As a Baltimorean overburdened by local taxes, I'm angered the Baltimore City Council will afflict yet another upon us ("Bottle tax gains in council," June 12). It will take more than a bottle tax to fix the Baltimore schools, and I would suggest the council examine Raymond Daniel Burke's op-ed ("City or oasis on the water?" June 12) which succinctly describes the problems our city faces.

Although I'm not from the city, I know enough about Baltimore's past to understand everything changed in the mid 1960s, culminating with the 1968 riots. This was the watershed that "ultimately helped turn America's sixth-largest city into a shadow of itself," as Mr. Burke puts it. Today, any urban historian can see what remains of a once great metropolis.

Sure, we have a beautiful waterfront, and Sailabration will show the world what a fabulous place Baltimore is. However, the bottle tax will be meaningless unless the city addresses the core issues of its decline, namely pervasive racism, a failed war on drugs, an apathetic citizenry and Baltimore's public schools that most families reject if they can.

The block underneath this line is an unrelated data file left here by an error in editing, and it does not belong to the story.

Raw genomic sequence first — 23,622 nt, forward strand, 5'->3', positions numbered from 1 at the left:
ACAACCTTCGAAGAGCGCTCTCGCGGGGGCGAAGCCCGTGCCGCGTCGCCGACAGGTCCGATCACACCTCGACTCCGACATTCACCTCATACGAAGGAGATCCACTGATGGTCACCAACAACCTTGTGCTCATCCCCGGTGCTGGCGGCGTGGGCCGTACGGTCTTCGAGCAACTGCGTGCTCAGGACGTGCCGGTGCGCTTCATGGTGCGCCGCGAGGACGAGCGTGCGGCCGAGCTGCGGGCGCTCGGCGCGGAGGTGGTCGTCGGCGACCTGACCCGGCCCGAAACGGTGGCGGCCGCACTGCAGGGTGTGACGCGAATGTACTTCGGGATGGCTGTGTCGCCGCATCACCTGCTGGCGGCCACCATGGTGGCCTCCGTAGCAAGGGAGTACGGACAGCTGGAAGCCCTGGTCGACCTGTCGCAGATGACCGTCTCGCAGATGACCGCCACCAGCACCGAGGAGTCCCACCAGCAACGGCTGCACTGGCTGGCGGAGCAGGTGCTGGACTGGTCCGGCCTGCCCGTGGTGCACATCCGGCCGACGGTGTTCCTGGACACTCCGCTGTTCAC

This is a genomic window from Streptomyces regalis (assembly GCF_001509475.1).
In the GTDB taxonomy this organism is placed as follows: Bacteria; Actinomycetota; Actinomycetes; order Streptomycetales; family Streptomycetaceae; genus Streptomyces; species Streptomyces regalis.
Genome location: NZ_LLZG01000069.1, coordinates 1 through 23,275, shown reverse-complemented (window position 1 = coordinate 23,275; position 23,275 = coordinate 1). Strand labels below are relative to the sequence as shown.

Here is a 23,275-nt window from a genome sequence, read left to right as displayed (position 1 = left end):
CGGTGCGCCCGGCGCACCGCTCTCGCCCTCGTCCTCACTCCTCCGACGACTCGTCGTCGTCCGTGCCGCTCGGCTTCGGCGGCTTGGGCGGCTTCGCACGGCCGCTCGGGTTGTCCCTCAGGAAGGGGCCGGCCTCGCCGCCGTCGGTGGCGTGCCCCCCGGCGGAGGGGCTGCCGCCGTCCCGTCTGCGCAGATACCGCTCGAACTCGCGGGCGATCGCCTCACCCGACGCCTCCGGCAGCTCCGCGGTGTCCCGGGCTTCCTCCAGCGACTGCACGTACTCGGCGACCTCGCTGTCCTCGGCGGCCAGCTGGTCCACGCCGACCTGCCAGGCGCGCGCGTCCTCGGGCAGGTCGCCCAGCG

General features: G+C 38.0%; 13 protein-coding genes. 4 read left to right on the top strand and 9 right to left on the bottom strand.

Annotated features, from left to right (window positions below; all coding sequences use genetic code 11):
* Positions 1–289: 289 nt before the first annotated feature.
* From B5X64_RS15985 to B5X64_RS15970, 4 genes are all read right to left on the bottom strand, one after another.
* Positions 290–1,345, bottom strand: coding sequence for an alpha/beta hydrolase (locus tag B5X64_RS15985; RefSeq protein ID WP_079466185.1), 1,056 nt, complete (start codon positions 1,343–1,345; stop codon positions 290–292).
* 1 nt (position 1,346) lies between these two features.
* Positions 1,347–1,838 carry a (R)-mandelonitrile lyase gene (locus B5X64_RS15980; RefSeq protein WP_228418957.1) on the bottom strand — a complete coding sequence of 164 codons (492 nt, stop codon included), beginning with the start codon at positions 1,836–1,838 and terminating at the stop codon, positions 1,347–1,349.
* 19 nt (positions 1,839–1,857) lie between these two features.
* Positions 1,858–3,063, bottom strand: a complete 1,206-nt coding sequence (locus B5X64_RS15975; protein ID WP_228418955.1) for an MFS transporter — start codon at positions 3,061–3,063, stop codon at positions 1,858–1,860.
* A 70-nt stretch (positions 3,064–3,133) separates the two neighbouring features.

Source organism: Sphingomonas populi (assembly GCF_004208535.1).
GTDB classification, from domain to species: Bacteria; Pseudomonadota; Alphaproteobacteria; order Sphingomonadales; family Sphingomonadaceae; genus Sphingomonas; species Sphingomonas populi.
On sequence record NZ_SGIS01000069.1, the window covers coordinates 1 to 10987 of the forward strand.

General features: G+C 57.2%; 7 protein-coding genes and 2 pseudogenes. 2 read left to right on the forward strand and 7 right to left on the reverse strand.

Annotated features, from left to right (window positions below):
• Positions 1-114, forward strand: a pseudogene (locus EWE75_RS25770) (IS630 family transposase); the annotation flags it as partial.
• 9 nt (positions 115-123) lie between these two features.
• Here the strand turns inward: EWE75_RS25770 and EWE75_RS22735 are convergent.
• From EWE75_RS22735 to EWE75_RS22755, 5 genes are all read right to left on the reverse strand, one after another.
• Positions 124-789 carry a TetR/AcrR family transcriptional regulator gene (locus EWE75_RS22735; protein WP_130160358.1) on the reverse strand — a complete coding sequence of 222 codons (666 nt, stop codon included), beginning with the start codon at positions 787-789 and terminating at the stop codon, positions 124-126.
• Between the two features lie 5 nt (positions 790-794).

Councilwoman Mary Pat Clarke said, as she voted "yes" on the bottle tax, that "this is the first time in my entire time in the City Council … I've had a chance to be part of a big plan for our schools." That left me incredulous. Ms. Clarke has been on the council for a very long time, and if this was the "first time" she has been able to do something for Baltimore schools, something is dreadfully wrong.

Roz Heid, Baltimore